“I’ve been with The Medium for five years now. I started as a volunteer writer and photographer, worked two years as News Editor, and finished off as Editor-in-Chief. This is what I’ve learned: there are two kinds of people on campus (and in life, I suppose): the informed and the uninformed.”
This excerpt is from the last article Robert Price wrote for The Medium in 2000. And although it has been over two decades since he last contributed his writing to the newspaper, his influence can be found in almost every issue since, and for a good reason.
Robert Price, a University of Toronto alumnus and professor in the professional writing and communications program, has been a lecturer at UTM for almost 14 years. He teaches expressive writing, advanced rhetoric, place writing, feature writing, historical writing, and argumentation. Many of the students that come through The Medium have, at one time or another, been acquainted with Professor Price’s direct and honest teaching style—one that aims to teach the principles of writing in an accessible way.
One of five brothers, Professor Price was born in Milton, Ontario, and has since called the Greater Toronto Area home. Professor Price spent most of his childhood in Burlington before moving to Mississauga to attend the University of Toronto Mississauga, then known as Erindale College. He currently lives in Toronto with his wife and son. As a child, Professor Price spent his time drawing and admiring the animations of comic books. He also recalls exploring the outdoors with his brothers. When he first began writing, he started connecting stories with his art by writing excerpts to go with his drawings. It was only in high school that Professor Price fully immersed himself in writing.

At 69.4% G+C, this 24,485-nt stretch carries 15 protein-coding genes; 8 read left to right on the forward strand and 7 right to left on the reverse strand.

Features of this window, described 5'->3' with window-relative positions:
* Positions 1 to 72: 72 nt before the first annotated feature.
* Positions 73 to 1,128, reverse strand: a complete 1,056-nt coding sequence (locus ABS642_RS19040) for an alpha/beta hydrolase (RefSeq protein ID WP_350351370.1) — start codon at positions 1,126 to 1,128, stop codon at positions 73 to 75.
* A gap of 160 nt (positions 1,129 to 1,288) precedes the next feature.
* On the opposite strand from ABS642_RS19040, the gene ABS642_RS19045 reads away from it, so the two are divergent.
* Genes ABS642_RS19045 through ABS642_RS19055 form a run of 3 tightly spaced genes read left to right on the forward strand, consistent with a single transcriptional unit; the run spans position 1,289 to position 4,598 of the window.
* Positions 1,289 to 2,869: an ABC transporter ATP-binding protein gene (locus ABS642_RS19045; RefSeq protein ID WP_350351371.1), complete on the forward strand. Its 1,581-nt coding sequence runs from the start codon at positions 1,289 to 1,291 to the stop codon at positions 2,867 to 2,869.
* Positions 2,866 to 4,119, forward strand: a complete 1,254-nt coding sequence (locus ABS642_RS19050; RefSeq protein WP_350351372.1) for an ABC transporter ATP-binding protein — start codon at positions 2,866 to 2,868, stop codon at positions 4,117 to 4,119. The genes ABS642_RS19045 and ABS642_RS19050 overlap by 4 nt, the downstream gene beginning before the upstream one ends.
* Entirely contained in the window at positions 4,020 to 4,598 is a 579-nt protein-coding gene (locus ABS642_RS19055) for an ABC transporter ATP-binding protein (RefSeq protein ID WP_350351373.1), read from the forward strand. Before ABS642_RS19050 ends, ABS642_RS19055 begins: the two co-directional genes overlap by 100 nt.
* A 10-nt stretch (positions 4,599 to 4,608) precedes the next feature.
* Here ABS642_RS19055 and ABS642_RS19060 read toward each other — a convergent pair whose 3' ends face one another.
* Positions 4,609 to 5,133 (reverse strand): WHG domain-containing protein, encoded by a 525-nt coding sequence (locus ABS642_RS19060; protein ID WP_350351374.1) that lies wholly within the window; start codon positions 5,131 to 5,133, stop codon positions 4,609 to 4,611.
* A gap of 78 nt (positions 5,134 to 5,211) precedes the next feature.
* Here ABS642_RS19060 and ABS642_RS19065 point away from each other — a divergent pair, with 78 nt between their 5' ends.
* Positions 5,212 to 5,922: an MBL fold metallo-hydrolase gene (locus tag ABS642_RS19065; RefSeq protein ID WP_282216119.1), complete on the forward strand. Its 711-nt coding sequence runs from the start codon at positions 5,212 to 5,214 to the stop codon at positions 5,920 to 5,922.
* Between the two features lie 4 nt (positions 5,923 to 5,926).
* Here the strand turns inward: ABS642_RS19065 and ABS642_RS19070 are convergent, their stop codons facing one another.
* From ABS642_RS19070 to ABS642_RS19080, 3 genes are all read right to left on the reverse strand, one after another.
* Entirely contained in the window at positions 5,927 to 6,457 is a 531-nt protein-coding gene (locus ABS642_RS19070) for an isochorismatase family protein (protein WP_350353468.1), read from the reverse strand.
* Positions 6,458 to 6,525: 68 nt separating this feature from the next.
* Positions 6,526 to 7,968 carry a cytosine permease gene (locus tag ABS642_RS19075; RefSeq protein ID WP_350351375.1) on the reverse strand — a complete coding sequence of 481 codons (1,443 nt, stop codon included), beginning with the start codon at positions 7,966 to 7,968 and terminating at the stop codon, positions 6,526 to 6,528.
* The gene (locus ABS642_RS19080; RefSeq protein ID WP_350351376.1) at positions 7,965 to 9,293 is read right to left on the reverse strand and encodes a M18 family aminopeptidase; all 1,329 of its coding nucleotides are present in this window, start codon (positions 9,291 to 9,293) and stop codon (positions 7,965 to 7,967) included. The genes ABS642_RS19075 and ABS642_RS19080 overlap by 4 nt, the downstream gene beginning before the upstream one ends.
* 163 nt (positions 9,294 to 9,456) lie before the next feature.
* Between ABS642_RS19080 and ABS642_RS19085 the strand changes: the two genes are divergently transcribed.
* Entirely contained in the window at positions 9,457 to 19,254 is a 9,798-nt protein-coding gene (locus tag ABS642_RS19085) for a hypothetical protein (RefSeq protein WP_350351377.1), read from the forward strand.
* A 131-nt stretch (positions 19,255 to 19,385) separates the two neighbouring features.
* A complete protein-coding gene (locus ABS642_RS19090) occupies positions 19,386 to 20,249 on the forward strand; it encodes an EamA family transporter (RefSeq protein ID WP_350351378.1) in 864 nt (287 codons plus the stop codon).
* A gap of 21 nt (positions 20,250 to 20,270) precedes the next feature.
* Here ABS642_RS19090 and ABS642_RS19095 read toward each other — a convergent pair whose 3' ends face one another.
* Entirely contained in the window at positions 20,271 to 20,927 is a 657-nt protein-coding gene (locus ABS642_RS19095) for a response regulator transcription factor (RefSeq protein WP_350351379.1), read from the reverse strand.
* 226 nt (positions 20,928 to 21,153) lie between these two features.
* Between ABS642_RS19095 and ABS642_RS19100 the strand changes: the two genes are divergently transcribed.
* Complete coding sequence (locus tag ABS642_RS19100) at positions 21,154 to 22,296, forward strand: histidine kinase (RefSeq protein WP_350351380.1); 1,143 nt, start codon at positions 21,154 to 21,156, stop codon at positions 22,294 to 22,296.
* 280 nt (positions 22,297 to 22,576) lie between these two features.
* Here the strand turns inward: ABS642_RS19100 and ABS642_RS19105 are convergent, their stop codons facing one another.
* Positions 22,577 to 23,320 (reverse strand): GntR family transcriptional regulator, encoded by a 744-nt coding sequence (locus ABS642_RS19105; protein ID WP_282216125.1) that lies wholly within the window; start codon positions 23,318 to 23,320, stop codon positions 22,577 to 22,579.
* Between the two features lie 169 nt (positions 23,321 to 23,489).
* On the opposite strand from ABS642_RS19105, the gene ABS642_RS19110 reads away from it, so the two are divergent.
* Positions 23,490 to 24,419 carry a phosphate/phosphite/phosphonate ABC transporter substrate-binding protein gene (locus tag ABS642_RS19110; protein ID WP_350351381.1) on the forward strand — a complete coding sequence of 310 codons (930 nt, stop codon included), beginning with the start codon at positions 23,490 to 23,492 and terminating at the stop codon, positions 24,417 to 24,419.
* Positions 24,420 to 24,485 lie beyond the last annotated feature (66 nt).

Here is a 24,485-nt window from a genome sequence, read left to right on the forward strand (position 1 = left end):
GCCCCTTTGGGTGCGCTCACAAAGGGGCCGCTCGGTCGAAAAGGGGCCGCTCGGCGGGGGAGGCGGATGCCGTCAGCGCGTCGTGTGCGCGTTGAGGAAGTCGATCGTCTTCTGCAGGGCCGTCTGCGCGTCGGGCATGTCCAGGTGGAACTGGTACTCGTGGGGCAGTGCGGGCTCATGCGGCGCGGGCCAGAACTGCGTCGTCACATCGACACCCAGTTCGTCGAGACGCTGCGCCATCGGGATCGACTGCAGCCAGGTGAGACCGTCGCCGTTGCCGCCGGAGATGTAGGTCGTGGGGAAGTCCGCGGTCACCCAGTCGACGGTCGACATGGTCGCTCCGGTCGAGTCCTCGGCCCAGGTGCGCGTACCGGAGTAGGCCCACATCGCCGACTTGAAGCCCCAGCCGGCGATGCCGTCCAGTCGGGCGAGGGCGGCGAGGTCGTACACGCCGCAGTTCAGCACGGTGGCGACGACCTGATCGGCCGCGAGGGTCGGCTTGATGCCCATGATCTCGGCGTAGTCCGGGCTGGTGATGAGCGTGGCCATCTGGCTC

Professor Price enrolled at UTM in the fine arts program but opted for a change after his first semester: “I spent about a semester, and I said, ‘this is not for me.’” He changed his major to English and chose two minors: professional writing and religion. To further fuel his passion for writing, he became heavily involved with The Medium. “I spent all my time at The Medium. That was my real major. I liked journalism [and] I liked writing,” says Price. Other than taking English, writing, and religion courses, Professor Price admits that writing in the paper was his true form of education.
Notably, Professor Price was Editor-in-Chief of The Medium’s Volume 26, but before that, he worked as the News Editor for two years. He spent a total of five years writing and working for the student-run organization. In his last issue, he writes, “UTM is a starting ground for the real world where students can practice being a president, where students can own and operate their own newspapers and radio stations, where students can challenge authority.”
One thing Professor Price cherishes most about the campus is the richness and history it holds. Looking back on earlier issues of The Medium, he considers how the student-run publication has evolved over time. “I wish I was studying in 1979 on campus when students were just on fire and in love with writing,” he notes. With the rapid progression of technology, it has become difficult for students to have access to the paper and be aware of the opportunities that come with being a writer.